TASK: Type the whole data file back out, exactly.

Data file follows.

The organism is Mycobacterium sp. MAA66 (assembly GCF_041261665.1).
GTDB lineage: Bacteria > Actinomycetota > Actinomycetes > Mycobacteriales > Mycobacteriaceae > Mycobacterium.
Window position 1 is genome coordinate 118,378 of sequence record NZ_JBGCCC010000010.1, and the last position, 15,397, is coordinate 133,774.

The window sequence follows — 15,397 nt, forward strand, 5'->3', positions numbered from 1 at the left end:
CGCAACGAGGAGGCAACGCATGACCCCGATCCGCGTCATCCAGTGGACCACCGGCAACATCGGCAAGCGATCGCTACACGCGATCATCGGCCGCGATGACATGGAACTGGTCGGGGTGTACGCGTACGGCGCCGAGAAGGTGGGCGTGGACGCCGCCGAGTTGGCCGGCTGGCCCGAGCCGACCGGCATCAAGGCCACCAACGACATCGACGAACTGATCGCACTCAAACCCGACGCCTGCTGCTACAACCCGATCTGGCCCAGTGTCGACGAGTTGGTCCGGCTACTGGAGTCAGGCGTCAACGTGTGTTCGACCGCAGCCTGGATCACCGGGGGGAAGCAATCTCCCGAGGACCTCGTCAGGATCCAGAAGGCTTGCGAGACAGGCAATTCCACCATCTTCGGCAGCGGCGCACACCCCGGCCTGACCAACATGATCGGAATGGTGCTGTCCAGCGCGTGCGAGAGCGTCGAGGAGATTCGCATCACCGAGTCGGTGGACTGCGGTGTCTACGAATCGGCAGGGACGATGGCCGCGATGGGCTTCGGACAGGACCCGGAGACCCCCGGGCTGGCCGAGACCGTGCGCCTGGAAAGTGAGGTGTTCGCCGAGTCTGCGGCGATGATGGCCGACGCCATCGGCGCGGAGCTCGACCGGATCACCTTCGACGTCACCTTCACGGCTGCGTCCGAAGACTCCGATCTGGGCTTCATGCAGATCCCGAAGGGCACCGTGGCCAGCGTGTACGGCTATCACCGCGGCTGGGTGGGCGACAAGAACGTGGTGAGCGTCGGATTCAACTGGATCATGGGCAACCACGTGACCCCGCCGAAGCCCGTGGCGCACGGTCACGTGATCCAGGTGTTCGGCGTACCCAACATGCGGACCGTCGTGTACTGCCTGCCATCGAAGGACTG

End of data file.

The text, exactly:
The organism is Mycobacterium sp. MAA66 (assembly GCF_041261665.1).
GTDB lineage: Bacteria > Actinomycetota > Actinomycetes > Mycobacteriales > Mycobacteriaceae > Mycobacterium.
Window position 1 is genome coordinate 118,378 of sequence record NZ_JBGCCC010000010.1, and the last position, 15,397, is coordinate 133,774.

The window sequence follows — 15,397 nt, forward strand, 5'->3', positions numbered from 1 at the left end:
CGCAACGAGGAGGCAACGCATGACCCCGATCCGCGTCATCCAGTGGACCACCGGCAACATCGGCAAGCGATCGCTACACGCGATCATCGGCCGCGATGACATGGAACTGGTCGGGGTGTACGCGTACGGCGCCGAGAAGGTGGGCGTGGACGCCGCCGAGTTGGCCGGCTGGCCCGAGCCGACCGGCATCAAGGCCACCAACGACATCGACGAACTGATCGCACTCAAACCCGACGCCTGCTGCTACAACCCGATCTGGCCCAGTGTCGACGAGTTGGTCCGGCTACTGGAGTCAGGCGTCAACGTGTGTTCGACCGCAGCCTGGATCACCGGGGGGAAGCAATCTCCCGAGGACCTCGTCAGGATCCAGAAGGCTTGCGAGACAGGCAATTCCACCATCTTCGGCAGCGGCGCACACCCCGGCCTGACCAACATGATCGGAATGGTGCTGTCCAGCGCGTGCGAGAGCGTCGAGGAGATTCGCATCACCGAGTCGGTGGACTGCGGTGTCTACGAATCGGCAGGGACGATGGCCGCGATGGGCTTCGGACAGGACCCGGAGACCCCCGGGCTGGCCGAGACCGTGCGCCTGGAAAGTGAGGTGTTCGCCGAGTCTGCGGCGATGATGGCCGACGCCATCGGCGCGGAGCTCGACCGGATCACCTTCGACGTCACCTTCACGGCTGCGTCCGAAGACTCCGATCTGGGCTTCATGCAGATCCCGAAGGGCACCGTGGCCAGCGTGTACGGCTATCACCGCGGCTGGGTGGGCGACAAGAACGTGGTGAGCGTCGGATTCAACTGGATCATGGGCAACCACGTGACCCCGCCGAAGCCCGTGGCGCACGGTCACGTGATCCAGGTGTTCGGCGTACCCAACATGCGGACCGTCGTGTACTGCCTGCCATCGAAGGACTG